Conventional IVF vs. Mini IVF
San Diego Fertility Clinic
Minimal stimulation IVF protocols have existed for decades. In fact, in 1978, the first successful IVF pregnancy was the result of a natural cycle—no stimulation medications were used. The development of conventional IVF protocols that relied heavily on stimulation medications soon followed.
To understand the advantages of Mini IVF, it is important to understand the key points of conventional IVF.
A conventional IVF cycle typically consists of three stages:
To maximize the number of eggs being produced (and to inhibit the natural selection of a single follicle), most IVF clinics require patients to undergo a preparation stage before the cycle starts.
Preparation for IVF may involve a combination of:
- Birth control pills
- Estrogen pills or patches
- GnRH agonist (Lupron) injections
- and/or testosterone topical gel or patches
There is no uniform consensus regarding which type of medical intervention is optimal. The primary purpose of the preparation stage is to prevent a lead follicle from developing, thereby increasing the likelihood of follicles growing at a relatively similar rate. When one or more follicles grow at a faster rate than the majority during the stimulation stage, the physician will typically let them grow past the point of viability—i.e., “sacrifice” these dominant follicles—to give the remaining follicles a chance to mature.
The stimulation stage involves daily injections of IVF medication (such as Follistim, Gonal-F, or Menopur) at daily doses of 225 IU or more to stimulate the follicles to grow. IVF clinics follow a range of different protocols regarding dosage and administration. Some IVF clinics may require patients to receive injections twice a day (in the morning and night), or they may prescribe very high daily doses (e.g., 450 IU) to maximize egg production. Again, there is no uniform consensus regarding which protocol works best. Generally, the goal for a conventional IVF stimulation protocol is to promote the development of 10-15 eggs; at some IVF centers, 20-30 eggs is not unusual.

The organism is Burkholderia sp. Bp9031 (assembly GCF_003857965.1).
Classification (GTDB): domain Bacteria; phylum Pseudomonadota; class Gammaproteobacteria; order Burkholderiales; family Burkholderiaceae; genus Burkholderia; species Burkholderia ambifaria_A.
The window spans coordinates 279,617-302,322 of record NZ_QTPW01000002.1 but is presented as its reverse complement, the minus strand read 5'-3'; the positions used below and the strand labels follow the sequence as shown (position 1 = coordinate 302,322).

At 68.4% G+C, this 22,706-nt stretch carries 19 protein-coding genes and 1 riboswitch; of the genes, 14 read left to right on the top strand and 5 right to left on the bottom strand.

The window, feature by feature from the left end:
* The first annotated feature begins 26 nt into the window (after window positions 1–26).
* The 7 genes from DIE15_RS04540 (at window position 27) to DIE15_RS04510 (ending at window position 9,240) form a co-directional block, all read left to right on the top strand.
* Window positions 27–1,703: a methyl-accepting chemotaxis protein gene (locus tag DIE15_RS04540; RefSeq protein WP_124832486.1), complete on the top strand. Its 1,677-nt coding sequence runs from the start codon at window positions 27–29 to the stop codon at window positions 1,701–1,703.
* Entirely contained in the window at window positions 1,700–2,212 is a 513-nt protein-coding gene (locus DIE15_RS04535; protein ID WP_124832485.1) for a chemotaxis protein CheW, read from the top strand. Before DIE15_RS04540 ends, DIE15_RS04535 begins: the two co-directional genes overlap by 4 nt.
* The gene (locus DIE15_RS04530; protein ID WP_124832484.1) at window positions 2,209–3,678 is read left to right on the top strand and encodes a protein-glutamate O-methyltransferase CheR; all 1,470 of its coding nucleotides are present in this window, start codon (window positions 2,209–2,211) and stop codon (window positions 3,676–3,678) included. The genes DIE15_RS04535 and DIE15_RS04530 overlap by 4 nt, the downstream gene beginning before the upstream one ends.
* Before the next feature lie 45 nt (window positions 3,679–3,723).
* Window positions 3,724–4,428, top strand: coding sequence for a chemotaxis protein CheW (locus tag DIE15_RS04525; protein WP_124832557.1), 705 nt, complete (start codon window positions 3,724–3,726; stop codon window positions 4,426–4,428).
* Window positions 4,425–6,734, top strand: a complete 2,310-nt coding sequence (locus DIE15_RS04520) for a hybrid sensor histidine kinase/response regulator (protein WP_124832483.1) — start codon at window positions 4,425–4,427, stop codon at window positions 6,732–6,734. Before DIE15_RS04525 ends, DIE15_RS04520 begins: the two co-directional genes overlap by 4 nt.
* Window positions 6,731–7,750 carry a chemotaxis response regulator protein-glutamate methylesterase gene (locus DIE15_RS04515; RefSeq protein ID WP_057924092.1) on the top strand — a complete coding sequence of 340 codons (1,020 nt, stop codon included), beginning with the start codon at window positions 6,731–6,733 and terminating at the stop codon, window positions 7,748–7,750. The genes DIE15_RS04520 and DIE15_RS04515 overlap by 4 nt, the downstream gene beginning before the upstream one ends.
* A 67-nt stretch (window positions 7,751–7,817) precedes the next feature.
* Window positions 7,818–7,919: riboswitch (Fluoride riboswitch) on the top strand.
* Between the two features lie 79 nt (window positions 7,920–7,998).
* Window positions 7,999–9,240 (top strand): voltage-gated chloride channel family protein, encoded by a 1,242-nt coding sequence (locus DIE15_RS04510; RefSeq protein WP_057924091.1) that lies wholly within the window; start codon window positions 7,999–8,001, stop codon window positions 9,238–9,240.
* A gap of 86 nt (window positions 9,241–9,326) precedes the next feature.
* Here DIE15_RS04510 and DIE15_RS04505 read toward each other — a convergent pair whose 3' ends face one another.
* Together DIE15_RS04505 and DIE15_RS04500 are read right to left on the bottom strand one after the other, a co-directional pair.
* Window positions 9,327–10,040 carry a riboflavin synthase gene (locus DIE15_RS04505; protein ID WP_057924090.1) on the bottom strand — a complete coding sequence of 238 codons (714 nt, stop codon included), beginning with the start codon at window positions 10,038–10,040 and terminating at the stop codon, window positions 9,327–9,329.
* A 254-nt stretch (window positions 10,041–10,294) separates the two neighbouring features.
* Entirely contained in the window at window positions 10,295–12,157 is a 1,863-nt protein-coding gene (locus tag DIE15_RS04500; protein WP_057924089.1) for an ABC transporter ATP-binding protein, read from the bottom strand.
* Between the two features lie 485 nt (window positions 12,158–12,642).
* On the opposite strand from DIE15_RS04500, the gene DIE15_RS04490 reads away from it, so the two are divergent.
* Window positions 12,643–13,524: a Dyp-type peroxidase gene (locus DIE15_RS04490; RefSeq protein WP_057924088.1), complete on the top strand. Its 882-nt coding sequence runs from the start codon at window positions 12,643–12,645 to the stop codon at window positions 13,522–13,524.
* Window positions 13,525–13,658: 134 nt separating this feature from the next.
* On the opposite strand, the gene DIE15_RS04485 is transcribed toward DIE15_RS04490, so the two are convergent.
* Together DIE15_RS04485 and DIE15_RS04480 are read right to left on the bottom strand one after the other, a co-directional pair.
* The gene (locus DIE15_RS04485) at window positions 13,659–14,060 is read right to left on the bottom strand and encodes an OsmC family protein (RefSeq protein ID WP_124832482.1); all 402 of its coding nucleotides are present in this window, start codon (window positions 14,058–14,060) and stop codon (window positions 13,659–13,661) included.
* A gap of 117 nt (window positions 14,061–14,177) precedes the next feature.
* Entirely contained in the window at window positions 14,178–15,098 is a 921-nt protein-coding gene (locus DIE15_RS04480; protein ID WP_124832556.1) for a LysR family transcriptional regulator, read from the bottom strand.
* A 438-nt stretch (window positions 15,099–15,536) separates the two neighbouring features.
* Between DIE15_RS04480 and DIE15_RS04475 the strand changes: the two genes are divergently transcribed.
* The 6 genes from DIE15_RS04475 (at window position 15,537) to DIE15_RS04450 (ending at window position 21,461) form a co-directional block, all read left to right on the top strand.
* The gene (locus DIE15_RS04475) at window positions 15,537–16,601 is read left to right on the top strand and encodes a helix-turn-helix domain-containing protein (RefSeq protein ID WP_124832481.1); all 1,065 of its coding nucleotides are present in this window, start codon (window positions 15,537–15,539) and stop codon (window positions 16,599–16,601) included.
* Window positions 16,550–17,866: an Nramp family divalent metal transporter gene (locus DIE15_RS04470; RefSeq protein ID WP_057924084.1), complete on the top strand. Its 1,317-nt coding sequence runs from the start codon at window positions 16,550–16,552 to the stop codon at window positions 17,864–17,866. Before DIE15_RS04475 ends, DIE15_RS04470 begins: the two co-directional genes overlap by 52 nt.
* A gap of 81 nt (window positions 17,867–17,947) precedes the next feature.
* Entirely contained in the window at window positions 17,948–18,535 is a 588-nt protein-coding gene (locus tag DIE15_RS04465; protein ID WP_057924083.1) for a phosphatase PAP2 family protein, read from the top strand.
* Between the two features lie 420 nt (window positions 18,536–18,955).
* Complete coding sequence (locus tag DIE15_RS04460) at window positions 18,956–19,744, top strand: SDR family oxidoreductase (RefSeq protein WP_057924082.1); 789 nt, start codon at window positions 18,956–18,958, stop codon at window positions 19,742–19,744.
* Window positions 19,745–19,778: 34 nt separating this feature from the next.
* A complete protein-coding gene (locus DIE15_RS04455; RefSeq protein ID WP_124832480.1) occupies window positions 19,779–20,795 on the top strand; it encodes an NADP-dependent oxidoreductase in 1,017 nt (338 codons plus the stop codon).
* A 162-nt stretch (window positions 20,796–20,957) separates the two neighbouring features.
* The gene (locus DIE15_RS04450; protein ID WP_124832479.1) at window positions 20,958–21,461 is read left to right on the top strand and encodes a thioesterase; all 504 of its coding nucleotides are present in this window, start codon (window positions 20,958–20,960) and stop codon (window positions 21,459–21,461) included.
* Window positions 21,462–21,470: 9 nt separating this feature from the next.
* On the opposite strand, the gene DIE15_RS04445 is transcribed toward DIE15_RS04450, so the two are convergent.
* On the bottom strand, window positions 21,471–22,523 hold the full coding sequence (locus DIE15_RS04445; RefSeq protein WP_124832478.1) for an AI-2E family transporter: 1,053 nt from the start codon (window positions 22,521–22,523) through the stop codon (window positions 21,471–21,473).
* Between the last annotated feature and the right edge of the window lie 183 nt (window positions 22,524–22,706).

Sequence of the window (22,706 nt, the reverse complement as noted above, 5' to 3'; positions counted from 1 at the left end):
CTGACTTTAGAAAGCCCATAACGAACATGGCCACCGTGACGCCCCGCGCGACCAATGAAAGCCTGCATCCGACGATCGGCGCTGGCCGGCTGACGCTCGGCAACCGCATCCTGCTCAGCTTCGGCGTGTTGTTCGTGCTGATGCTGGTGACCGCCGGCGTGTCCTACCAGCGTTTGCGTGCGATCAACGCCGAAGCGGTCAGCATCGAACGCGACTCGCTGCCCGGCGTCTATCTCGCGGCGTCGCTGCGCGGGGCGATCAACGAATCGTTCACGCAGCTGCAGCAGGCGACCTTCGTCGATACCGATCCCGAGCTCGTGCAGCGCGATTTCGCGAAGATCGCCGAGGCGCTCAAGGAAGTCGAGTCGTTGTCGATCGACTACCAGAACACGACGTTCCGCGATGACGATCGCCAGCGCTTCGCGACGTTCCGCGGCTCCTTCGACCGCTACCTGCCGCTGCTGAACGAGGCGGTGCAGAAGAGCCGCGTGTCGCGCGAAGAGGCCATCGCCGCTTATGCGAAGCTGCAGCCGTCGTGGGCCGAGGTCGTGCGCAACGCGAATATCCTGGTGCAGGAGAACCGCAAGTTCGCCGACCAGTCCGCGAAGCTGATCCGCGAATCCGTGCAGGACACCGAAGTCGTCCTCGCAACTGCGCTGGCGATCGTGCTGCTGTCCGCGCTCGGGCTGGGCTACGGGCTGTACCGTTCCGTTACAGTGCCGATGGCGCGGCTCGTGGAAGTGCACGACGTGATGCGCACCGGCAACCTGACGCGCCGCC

Many IVF clinics adhere to the philosophy that more is better; however, the clinical evidence does not support this philosophy. The administration of high doses of IVF medication to maximize egg production leads to an increased risk of side-effects and other complications. In addition, it is well accepted that the majority of the eggs retrieved will not develop into normal embryos.
Premature ovulation, or ovulation before the egg is mature, is an inherent risk with conventional IVF. To prevent this, physicians may use a GnRH agonist protocol, which involves the use of Lupron for both the preparation and stimulation stages. During the preparation stage, Lupron stimulates FSH and LH production. During the stimulation stage, Lupron shuts down the pituitary gland’s production of FSH and LH, which in turn can prevent a premature LH surge and ovulation. A newer protocol, the GnRH antagonist protocol, uses a GnRH antagonist (e.g., Ganirelix) towards the end of the cycle to temporarily inactivate the pituitary gland’s production of LH and FSH.
Prior to retrieval, human chorionic gonadotropin (HCG) is given as a trigger to release the egg and initiate the ovulation process. The use of HCG is meant to mimic what happens naturally when the body is ready to ovulate and the pituitary gland produces a surge of LH: the hormonal surge releases the egg from the follicle wall into the follicle, the follicle ruptures and releases the egg 38-40 hours later.